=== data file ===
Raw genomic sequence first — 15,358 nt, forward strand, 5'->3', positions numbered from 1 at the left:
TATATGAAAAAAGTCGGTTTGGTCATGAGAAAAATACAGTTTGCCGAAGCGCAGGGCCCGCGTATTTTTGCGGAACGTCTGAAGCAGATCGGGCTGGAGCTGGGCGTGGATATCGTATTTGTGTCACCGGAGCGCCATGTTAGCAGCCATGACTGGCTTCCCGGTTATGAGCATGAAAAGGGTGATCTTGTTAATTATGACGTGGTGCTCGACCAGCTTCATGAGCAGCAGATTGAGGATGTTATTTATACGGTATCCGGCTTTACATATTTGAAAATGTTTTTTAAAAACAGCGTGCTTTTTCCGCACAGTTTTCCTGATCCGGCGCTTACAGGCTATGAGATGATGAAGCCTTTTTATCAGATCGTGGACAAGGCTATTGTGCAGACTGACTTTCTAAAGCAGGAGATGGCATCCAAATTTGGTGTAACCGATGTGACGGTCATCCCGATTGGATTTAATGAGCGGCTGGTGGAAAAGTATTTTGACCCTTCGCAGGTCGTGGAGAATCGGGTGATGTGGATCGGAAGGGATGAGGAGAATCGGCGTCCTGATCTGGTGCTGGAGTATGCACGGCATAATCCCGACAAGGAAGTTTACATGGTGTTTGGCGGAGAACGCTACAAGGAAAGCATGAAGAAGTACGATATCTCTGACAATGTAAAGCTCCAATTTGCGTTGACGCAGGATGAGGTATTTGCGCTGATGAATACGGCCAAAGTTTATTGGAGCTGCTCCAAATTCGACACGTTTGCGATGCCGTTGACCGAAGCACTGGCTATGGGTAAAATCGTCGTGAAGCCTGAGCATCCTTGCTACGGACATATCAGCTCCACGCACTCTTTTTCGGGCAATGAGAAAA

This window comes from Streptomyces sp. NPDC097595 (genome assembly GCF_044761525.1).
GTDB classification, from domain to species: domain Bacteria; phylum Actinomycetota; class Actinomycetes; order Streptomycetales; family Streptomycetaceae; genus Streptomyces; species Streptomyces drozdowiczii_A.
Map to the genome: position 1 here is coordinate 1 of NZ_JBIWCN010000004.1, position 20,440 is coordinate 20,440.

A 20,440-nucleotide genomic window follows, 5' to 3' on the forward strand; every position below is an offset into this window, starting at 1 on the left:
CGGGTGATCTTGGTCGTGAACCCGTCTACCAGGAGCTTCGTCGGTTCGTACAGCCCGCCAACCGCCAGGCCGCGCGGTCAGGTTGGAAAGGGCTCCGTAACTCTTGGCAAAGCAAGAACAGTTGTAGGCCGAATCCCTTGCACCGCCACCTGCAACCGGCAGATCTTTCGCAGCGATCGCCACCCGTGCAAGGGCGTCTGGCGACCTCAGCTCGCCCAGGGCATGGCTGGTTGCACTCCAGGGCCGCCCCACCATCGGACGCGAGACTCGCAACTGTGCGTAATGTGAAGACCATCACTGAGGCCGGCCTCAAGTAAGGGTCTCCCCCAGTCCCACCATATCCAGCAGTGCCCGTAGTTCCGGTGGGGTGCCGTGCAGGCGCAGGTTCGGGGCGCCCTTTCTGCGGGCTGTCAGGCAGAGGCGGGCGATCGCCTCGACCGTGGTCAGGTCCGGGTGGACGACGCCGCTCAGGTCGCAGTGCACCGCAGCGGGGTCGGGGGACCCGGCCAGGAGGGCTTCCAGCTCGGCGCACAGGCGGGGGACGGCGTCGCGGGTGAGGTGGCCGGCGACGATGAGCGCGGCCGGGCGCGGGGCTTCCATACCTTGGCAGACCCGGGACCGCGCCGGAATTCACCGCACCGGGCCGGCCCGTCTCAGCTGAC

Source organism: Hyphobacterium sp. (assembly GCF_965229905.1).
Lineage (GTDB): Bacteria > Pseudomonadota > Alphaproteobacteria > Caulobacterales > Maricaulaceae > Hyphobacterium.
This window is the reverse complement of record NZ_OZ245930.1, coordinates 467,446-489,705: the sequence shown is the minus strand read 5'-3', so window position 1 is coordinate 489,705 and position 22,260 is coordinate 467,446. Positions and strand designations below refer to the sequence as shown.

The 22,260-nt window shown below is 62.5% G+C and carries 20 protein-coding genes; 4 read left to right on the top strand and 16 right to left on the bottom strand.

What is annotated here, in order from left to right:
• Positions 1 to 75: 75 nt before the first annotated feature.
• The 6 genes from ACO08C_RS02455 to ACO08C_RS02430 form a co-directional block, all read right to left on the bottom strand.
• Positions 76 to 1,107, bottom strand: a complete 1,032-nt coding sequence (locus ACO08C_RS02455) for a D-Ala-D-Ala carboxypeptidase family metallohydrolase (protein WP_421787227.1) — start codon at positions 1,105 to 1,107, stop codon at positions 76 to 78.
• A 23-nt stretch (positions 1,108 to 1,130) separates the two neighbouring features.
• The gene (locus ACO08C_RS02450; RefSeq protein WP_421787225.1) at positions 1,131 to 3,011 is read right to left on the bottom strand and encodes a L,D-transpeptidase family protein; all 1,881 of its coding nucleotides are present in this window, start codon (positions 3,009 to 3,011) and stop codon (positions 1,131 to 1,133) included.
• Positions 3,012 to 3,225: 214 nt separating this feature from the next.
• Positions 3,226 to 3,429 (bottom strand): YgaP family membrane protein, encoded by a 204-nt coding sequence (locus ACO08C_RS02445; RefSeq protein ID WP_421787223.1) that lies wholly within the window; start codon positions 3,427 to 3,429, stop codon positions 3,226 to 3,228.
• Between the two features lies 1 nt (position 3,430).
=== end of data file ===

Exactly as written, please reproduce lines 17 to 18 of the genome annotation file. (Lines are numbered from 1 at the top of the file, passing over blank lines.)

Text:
• The gene (locus ACO08C_RS02450; RefSeq protein WP_421787225.1) at positions 1,131 to 3,011 is read right to left on the bottom strand and encodes a L,D-transpeptidase family protein; all 1,881 of its coding nucleotides are present in this window, start codon (positions 3,009 to 3,011) and stop codon (positions 1,131 to 1,133) included.
• Positions 3,012 to 3,225: 214 nt separating this feature from the next.